Thursday, September 29, 2016

Grave Predictions: by Drew Ford (Editor), Harlan Ellison (Introduction

"This is a book of stories intended to describe that hand of mortal destruction in 16 utterly different, yet all apocalyptically stunning ways!"—Harlan Ellison, from the Introduction.
These compelling visions of post-apocalyptic societies and dystopian worlds include short stories by some of the most acclaimed authors of  our time. Among the noteworthy contributors and their works are Stephen King's "The End of the Whole Mess," "The Pedestrian" by Ray Bradbury, and Arthur C. Clarke's "No Morning After."
The first-ever apocalyptic fantasy about global warming, "The End of the World," appears here, in translation from Eugene Mouton's 1872 French-language original. "The Pretence," by Ramsey Campbell, questions the nature and structure of everyday life in the aftermath of a doomsday prediction. In addition, thought-provoking stories by Philip K. Dick, Kurt Vonnegut, Jr., Greg Bear, Erica L. Satifka, and others offer an end-of-the-world extravaganza for fans of science fiction, horror, and fantasy.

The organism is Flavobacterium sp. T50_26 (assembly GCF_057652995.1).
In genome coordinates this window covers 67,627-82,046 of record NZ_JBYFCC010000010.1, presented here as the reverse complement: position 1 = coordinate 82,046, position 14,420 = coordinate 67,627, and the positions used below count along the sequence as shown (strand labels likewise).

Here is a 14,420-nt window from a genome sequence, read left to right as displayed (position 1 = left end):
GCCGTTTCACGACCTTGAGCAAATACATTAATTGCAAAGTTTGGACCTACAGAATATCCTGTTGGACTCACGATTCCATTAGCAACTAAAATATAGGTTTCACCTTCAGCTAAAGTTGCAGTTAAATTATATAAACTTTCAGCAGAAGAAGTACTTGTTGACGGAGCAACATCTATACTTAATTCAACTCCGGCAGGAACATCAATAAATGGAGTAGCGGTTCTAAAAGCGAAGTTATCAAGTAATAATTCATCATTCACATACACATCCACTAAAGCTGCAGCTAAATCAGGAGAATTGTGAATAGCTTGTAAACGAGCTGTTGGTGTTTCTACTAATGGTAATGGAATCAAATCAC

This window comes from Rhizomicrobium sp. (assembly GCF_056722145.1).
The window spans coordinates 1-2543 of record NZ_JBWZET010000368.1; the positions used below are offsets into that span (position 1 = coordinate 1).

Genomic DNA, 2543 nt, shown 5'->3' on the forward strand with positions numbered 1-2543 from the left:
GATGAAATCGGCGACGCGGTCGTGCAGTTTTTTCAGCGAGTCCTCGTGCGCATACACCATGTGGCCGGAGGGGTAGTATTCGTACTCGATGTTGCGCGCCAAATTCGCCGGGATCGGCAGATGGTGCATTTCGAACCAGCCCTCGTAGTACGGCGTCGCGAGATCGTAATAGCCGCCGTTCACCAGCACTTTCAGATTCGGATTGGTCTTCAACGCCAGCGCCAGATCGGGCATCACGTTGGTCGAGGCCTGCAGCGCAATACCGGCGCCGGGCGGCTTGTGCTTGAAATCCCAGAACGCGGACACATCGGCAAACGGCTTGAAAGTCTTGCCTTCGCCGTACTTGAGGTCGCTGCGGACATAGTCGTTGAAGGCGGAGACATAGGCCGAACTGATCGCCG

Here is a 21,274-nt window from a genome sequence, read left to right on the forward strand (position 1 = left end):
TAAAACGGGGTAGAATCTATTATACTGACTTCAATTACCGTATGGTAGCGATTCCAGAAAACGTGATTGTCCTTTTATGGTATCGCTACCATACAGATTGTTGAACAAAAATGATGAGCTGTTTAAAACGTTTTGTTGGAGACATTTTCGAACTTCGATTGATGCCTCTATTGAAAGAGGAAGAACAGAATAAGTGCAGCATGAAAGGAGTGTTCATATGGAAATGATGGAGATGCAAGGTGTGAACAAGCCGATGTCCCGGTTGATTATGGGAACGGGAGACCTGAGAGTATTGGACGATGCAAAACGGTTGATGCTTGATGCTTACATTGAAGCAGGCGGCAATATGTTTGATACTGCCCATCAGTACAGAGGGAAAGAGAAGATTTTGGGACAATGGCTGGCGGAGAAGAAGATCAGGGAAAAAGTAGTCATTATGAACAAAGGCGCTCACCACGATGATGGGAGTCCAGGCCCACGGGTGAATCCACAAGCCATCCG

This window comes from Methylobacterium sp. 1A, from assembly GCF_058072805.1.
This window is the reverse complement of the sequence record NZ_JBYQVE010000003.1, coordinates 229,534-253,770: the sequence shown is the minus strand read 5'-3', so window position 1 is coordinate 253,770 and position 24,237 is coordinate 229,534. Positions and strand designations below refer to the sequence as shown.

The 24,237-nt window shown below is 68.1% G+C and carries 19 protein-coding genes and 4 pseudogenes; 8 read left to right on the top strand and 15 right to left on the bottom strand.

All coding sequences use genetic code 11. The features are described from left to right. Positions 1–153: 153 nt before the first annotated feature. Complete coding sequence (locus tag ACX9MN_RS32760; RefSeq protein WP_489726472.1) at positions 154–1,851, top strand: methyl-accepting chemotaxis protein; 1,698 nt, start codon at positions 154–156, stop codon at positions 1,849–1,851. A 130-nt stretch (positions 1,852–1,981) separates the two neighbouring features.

These are stories of the end of the world, and the various ways it can come about. There are lots of big name writers which is what attracted me to this book but also I was hoping for a little more horror and a little less science fiction. You may have come across some of these stories in previous publications. All are worth a read but none are particularly terrifying. I did particularly enjoy "Automatic"
"2BRO2B" where population control is of such importance that if you want to have a baby you must find a volunteer to die. "The End Of The Whole Mess" a Stephen King story that I don't think I have read before.

I received a complimentary copy for review

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